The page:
Beer, Tattoo Art and Groceries:
Is There Nothing the State Won’t Subsidize?
Governments do a lousy job at creating jobs through its handout programs
In August, the Mackinac Center released a study on the effectiveness of economic development programs in Michigan. While doing research for it, I was reminded of how often business “winners” turn out to be losers in the marketplace. I was also reminded of the odd choices state bureaucrats sometimes make.
Consider a few examples.
Apparently, subjecting beer production to the vagaries of the open marketplace isn’t good enough for the Michigan Strategic Fund or Michigan Economic Development Corporation. Last year the state approved a subsidy, worth up to $30 million over 20 years, for a multiuse project that includes space for a beer garden, brewery museum and microbrewery incubator.
Incubators are places where entrepreneurs can nurture their business ideas, in this instance beer-related ones. Research on incubators has not necessarily been positive. A 2010 paper, titled “Boon or Boondoggle? Business Incubation as Entrepreneurship Policy,” found that between 1990 and 2009, “incubation is not associated with a major increase in the survival, employment growth, or sales growth of new ventures on average.”
The $30 million beer deal is not the state’s only foray into subsidizing the growth of breweries. Simply doing a search for the word “brew” in the fiscal 2019 report from the MSF and MEDC turns up several entries featuring incentives for breweries.
Specifically, the report shows a $2 million subsidy approved for Founders Brewing Company in 2012 and a second for that firm worth $250,000 in 2015. There is also a $286,000 grant for Cedar Springs Brewing Company, an award of $251,000 for the Cellar Brewing Company and another $330,000 for the Pigeon Hill Brewing Company. Two other breweries received trivial amounts.
In addition to these beer-related subsidies, Grand Rapids Community College received a $2.9 million grant for skilled trade equipment, a portion of which would underwrite training for the school’s 42 craft-brewing students. In addition, the report also notes that the state promoted the Lansing Art & Craft Beer Festival and a “Brew and View” screening of the iconic 2004 film “Mean Girls,” complete with craft beer available for the audience. And these are just entries from the 2019 report.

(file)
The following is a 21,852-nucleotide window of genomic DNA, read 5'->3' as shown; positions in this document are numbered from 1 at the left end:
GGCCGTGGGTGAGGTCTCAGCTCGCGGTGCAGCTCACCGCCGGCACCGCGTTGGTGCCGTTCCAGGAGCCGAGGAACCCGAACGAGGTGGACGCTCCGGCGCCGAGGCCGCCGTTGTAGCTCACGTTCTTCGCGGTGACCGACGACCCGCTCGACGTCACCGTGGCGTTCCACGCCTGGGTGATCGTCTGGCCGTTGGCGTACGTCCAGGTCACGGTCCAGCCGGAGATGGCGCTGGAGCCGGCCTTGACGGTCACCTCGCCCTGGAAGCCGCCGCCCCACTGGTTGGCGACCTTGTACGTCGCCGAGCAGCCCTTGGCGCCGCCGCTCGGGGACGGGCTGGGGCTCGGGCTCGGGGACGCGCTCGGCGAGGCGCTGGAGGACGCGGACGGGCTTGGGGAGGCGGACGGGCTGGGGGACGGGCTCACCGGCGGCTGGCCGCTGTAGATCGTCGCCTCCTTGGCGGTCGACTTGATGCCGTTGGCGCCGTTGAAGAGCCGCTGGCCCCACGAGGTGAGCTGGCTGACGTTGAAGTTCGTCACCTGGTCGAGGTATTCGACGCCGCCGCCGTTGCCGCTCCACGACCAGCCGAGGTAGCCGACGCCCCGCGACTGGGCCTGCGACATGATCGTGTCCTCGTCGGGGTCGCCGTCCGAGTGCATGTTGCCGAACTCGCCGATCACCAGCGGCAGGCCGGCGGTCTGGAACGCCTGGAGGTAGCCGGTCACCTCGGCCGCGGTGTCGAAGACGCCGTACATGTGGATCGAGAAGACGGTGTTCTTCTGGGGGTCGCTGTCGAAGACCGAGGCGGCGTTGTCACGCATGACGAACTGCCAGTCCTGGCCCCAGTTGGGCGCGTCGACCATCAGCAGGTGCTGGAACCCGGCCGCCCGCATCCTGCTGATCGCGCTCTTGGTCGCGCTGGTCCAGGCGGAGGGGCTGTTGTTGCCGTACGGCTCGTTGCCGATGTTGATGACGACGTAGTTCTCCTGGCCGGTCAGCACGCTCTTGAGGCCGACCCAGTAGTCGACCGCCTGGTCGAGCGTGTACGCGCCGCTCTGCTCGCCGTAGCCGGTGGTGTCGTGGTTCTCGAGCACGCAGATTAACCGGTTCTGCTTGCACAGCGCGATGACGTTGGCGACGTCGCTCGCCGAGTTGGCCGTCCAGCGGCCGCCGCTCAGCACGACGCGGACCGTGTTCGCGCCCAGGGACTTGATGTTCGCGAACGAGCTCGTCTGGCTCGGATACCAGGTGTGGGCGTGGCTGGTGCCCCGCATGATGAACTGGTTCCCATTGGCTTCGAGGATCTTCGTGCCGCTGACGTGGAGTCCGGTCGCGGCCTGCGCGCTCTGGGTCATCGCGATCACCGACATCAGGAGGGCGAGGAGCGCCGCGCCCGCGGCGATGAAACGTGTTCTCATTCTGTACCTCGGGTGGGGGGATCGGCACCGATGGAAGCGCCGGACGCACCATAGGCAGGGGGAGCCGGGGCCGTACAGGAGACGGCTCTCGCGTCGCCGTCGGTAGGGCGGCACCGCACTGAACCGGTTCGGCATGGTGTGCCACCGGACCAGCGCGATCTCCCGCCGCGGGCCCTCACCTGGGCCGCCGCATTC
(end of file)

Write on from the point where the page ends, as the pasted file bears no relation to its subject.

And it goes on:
The state has also promoted beer through its now-shuttered Michigan Economic Growth Authority program. In 2009 the state offered a tax credit worth up to $723,000 to the brewery producing beers branded for Kid Rock, Michigan’s popular rock star. Things didn’t work out for the brewery, and it filed for Chapter 7 bankruptcy in 2013. Northern United Brewing Company also received a MEGA incentive deal in 2008. Other brewers — Alma Brewing, Arclight Brewing, Bell’s Brewery, Brew Detroit, Canal Street Brewing, Shorts Brewing and Tapistry Brewing — have all appeared in official reports to the Legislature under other program headings.
The irony in all this is that we have two state agencies in the MSF and MEDC that effectively promote more beer consumption while another — the Michigan Liquor Control Commission — works to thwart it. The MLCC does so by enforcing a byzantine regime of licensing and permitting and rules, much of which serves to explicitly or implicitly keep the price of alcohol higher than it would otherwise be. Its “post and hold” rule and prohibitions on volume discounts are two cases in point. Both suffocate price competition and, more than likely, beer consumption, too.
The state arranged for a $10,000 line-of-credit through its Capital Access Program in 2011 for a tattoo-related business. Fatboy’s was a tattoo art gallery that featured art, including paintings and sculptures, produced exclusively by tattoo artists. Public records suggest that the gallery was not a going concern for long.
The size of the credit line — which involved a private bank — was relatively trivial, but the lesson and principle are significant. Did some taxpayer-paid state bureaucrat at some point think, “Oh, this is a good idea. We’ve got to make sure this business gets a loan because it will enable ‘the growth of good jobs and promoting Michigan's strong image worldwide,’” as the MEDC’s mission dictates?
Years ago, the MEDC chose to offer a $1 million grant for the purpose of building a grocery store at a location where three privately built grocery stores had started and then failed. The state’s economic development wizards apparently thought the outcome on the fourth time might be different, if only they subsidized it. It was not to be. The effort failed.
This was not the only the time MEDC invested taxpayer dollars in the grocery business. A food cooperative in Marquette, which competed with other, unsubsidized grocery stores in the area, was offered a $615,000 grant and $115,000 in local tax abatements. The MEDC claimed the subsidy would create jobs, but the agency’s claims are rarely accurate.
The marketplace has been providing food and even grocers long before government thought it wise to subsidize their activities.
Not every state subsidy for private business is on the scale of the one it tried to give to FoxConn (see: its related failure). Most research, however, shows that governments do a lousy job at creating jobs through its handout programs. They should stop trying to do so.
Michigan Capitol Confidential is the news source produced by the Mackinac Center for Public Policy. Michigan Capitol Confidential reports with a free-market news perspective.